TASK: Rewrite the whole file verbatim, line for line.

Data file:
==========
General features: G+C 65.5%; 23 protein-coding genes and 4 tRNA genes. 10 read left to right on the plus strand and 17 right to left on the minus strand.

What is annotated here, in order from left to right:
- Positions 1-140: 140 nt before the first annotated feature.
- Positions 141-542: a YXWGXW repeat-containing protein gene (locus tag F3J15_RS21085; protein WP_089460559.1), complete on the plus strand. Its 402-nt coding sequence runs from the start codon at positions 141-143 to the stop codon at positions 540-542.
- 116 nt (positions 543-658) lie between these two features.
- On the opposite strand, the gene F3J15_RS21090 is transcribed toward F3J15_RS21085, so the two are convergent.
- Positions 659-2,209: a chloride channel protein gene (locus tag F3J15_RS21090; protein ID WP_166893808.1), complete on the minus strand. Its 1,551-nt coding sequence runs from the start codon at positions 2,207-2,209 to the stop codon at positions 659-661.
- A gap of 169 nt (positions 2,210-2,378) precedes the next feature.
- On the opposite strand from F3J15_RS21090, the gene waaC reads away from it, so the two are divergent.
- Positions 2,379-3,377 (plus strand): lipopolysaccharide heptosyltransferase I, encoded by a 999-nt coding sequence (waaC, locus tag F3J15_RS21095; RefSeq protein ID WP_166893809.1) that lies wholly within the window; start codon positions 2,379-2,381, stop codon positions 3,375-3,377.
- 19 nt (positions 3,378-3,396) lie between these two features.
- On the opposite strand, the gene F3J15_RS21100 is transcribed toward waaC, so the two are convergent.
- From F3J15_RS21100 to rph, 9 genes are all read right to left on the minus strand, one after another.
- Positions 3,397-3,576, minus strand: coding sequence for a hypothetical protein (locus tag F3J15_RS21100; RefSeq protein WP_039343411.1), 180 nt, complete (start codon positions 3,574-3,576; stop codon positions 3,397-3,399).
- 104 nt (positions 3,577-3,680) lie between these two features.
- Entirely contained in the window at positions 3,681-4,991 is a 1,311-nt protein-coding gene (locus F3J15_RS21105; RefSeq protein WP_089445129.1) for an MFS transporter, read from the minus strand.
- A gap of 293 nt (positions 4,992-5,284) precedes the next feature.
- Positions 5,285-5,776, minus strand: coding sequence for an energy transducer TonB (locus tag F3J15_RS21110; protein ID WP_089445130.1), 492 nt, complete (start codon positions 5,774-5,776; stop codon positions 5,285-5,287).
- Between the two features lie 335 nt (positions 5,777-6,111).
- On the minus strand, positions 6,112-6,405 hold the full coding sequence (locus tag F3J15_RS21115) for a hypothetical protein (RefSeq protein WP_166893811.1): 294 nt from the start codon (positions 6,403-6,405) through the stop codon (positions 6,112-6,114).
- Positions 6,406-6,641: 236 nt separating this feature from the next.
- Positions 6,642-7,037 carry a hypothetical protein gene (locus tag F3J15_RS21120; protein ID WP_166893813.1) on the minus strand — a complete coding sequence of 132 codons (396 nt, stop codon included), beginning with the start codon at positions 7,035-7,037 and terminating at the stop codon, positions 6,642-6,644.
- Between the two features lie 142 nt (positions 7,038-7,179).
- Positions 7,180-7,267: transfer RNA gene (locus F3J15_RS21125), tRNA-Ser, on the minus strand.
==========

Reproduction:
General features: G+C 65.5%; 23 protein-coding genes and 4 tRNA genes. 10 read left to right on the plus strand and 17 right to left on the minus strand.

What is annotated here, in order from left to right:
- Positions 1-140: 140 nt before the first annotated feature.
- Positions 141-542: a YXWGXW repeat-containing protein gene (locus tag F3J15_RS21085; protein WP_089460559.1), complete on the plus strand. Its 402-nt coding sequence runs from the start codon at positions 141-143 to the stop codon at positions 540-542.
- 116 nt (positions 543-658) lie between these two features.
- On the opposite strand, the gene F3J15_RS21090 is transcribed toward F3J15_RS21085, so the two are convergent.
- Positions 659-2,209: a chloride channel protein gene (locus tag F3J15_RS21090; protein ID WP_166893808.1), complete on the minus strand. Its 1,551-nt coding sequence runs from the start codon at positions 2,207-2,209 to the stop codon at positions 659-661.
- A gap of 169 nt (positions 2,210-2,378) precedes the next feature.
- On the opposite strand from F3J15_RS21090, the gene waaC reads away from it, so the two are divergent.
- Positions 2,379-3,377 (plus strand): lipopolysaccharide heptosyltransferase I, encoded by a 999-nt coding sequence (waaC, locus tag F3J15_RS21095; RefSeq protein ID WP_166893809.1) that lies wholly within the window; start codon positions 2,379-2,381, stop codon positions 3,375-3,377.
- 19 nt (positions 3,378-3,396) lie between these two features.
- On the opposite strand, the gene F3J15_RS21100 is transcribed toward waaC, so the two are convergent.
- From F3J15_RS21100 to rph, 9 genes are all read right to left on the minus strand, one after another.
- Positions 3,397-3,576, minus strand: coding sequence for a hypothetical protein (locus tag F3J15_RS21100; RefSeq protein WP_039343411.1), 180 nt, complete (start codon positions 3,574-3,576; stop codon positions 3,397-3,399).
- 104 nt (positions 3,577-3,680) lie between these two features.
- Entirely contained in the window at positions 3,681-4,991 is a 1,311-nt protein-coding gene (locus F3J15_RS21105; RefSeq protein WP_089445129.1) for an MFS transporter, read from the minus strand.
- A gap of 293 nt (positions 4,992-5,284) precedes the next feature.
- Positions 5,285-5,776, minus strand: coding sequence for an energy transducer TonB (locus tag F3J15_RS21110; protein ID WP_089445130.1), 492 nt, complete (start codon positions 5,774-5,776; stop codon positions 5,285-5,287).
- Between the two features lie 335 nt (positions 5,777-6,111).
- On the minus strand, positions 6,112-6,405 hold the full coding sequence (locus tag F3J15_RS21115) for a hypothetical protein (RefSeq protein WP_166893811.1): 294 nt from the start codon (positions 6,403-6,405) through the stop codon (positions 6,112-6,114).
- Positions 6,406-6,641: 236 nt separating this feature from the next.
- Positions 6,642-7,037 carry a hypothetical protein gene (locus tag F3J15_RS21120; protein ID WP_166893813.1) on the minus strand — a complete coding sequence of 132 codons (396 nt, stop codon included), beginning with the start codon at positions 7,035-7,037 and terminating at the stop codon, positions 6,642-6,644.
- Between the two features lie 142 nt (positions 7,038-7,179).
- Positions 7,180-7,267: transfer RNA gene (locus F3J15_RS21125), tRNA-Ser, on the minus strand.